By nature, I’m an “all in” sort of guy. One of my favorite mantras is “The shortest distance between two points is a straight line.” So when I set an objective, I’m always looking for the quickest and most direct route to get there.
Lots of us guys are like that. We don’t just want a new car that can get us to our destination, we’re looking for how fast it can take us from 0 to 60 mph.
But not everything in life works like that…
- If it took you two decades to put on those extra pounds, you won’t be able to remove them in two days.
- If you’ve been on a downward spiral of debt for years, you’ll have to be patient as you make the necessary changes to dig yourself out.
- If you’ve allowed your muscles to deteriorate since the beginning of the century, a week at the gym isn’t going to immediately turn things around.
I know, it’s hard to accept the reality that some things take time. Ever since the invention of the microwave oven, our understanding of goal-setting has been skewed. Why can’t we make the changes in our lives as fast as it takes to cook a bag of microwave popcorn?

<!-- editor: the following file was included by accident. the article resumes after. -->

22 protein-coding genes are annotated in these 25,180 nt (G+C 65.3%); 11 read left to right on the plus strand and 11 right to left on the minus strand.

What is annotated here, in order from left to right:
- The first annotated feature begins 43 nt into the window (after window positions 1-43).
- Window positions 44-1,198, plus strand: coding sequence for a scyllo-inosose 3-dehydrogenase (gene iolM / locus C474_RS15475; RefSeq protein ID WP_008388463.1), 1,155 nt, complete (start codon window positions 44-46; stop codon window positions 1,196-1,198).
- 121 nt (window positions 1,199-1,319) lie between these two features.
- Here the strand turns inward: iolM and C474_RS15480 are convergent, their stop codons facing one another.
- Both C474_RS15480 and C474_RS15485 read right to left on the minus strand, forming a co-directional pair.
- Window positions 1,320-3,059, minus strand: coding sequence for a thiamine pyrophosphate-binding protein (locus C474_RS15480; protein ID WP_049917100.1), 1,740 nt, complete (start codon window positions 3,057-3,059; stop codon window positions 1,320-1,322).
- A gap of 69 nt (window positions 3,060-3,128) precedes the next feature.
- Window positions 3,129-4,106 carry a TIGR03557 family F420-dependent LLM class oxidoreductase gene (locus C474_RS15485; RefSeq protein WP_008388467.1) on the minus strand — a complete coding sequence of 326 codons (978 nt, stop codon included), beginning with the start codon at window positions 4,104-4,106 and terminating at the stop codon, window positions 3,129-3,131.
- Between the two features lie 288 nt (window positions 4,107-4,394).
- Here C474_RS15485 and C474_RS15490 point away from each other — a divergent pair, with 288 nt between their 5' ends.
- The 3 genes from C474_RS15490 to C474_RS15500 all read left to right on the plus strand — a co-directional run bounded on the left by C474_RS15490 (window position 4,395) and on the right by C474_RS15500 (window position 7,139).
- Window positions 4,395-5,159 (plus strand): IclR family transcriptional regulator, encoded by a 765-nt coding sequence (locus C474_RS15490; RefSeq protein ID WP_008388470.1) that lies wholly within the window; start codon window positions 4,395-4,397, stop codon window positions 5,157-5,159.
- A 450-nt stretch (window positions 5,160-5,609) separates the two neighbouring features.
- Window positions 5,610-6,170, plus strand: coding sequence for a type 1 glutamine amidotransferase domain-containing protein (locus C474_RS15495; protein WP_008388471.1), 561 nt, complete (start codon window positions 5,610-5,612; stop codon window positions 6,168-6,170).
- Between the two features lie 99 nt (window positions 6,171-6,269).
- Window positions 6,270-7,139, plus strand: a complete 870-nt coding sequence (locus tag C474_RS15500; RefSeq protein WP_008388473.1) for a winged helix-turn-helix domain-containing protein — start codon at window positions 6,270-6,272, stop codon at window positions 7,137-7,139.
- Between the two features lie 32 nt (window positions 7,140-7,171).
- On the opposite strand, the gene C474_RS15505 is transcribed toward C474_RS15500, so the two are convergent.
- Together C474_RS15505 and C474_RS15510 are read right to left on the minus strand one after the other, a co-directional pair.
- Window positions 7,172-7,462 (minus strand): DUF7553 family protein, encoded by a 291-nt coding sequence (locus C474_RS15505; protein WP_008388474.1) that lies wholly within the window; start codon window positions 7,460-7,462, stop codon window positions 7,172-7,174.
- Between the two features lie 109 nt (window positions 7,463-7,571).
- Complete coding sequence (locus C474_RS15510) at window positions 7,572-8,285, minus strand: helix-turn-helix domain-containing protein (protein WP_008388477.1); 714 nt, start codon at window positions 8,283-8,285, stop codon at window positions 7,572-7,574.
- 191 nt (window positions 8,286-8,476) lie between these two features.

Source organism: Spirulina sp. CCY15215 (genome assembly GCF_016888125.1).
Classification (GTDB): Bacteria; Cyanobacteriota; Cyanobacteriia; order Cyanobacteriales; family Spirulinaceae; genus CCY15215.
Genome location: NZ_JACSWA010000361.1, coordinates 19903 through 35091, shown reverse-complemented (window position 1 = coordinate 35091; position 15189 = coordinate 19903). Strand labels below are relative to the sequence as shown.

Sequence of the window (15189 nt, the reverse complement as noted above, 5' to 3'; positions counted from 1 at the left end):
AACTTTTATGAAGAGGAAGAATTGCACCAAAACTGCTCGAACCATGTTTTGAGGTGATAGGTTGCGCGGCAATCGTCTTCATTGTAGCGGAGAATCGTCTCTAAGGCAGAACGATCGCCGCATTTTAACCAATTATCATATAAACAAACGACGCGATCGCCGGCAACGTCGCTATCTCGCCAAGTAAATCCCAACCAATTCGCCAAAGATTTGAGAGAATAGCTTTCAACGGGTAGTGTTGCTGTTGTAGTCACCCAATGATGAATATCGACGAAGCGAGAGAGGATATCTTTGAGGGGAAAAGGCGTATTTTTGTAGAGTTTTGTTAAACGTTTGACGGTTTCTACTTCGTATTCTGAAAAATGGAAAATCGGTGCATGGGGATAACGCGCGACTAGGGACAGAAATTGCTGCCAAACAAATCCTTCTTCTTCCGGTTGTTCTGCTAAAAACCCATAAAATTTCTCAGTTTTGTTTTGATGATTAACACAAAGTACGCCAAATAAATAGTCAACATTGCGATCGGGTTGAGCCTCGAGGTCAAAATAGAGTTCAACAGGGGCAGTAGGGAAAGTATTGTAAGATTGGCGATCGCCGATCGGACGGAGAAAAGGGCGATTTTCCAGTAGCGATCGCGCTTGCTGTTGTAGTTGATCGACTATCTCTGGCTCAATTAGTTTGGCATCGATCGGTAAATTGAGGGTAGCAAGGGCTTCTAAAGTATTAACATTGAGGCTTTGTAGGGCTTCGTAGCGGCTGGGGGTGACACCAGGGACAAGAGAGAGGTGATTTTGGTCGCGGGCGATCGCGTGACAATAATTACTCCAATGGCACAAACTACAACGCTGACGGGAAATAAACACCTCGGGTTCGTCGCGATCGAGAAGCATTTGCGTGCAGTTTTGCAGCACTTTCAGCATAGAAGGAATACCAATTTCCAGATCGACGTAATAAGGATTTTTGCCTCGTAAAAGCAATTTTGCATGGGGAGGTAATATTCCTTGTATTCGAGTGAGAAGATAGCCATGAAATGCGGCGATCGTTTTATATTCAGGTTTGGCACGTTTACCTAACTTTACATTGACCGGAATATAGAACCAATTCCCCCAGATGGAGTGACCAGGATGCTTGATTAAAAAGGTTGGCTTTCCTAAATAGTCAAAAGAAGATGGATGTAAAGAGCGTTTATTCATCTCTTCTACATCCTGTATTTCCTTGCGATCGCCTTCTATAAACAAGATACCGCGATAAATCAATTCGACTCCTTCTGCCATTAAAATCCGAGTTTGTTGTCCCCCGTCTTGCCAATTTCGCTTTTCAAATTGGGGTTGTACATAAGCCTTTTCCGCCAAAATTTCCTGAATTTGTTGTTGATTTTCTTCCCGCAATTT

As another year begins, I find myself (as always) trying to figure out my objectives. You probably have been doing that too. As we dive into 2016, I’m trusting that we’re right on the brink of some wonderful changes and progress. Today I feel the same kind of excitement the Israelites must have felt when they were about to enter into their Promised Land.
But I’m also reminded of a word of caution God gave His people as they prepared to enter into their place of new beginnings (Exodus 23:28-3). Even though He had prepared a great land for them to enter and enjoy, He made certain things clear about what they would experience in the process:
- They would encounter enemies and obstacles (v. 28). No matter what you hope to achieve in the new year, it’s certain that you will have to overcome some hurdles along the way.
- They would have to view possession of the Promised Land as a long-term process, not a quick and easy event (v. 29). As Christians we’re sometimes so wrapped up in one-time events and breakthroughs that we don’t commit ourselves to persevere for the long haul. Let’s remember: We’re in a marathon, not a sprint.
- Although God would help them in this journey of faith, they would have to recognize that their progress would come “little by little” (v. 30). I’ll admit, I don’t really like this. I would prefer God to always give us progress as a quantum leap. But that is seldom how things work. Yes, if you starve yourself for 40 days, you can say you’ve lost weight. But the “little by little” plan is far healthier and works better in the long run.
So, my friend, I hope you’ll be patient and persistent as you pursue your objectives for the new year. Little by little, the Promised Land can be yours.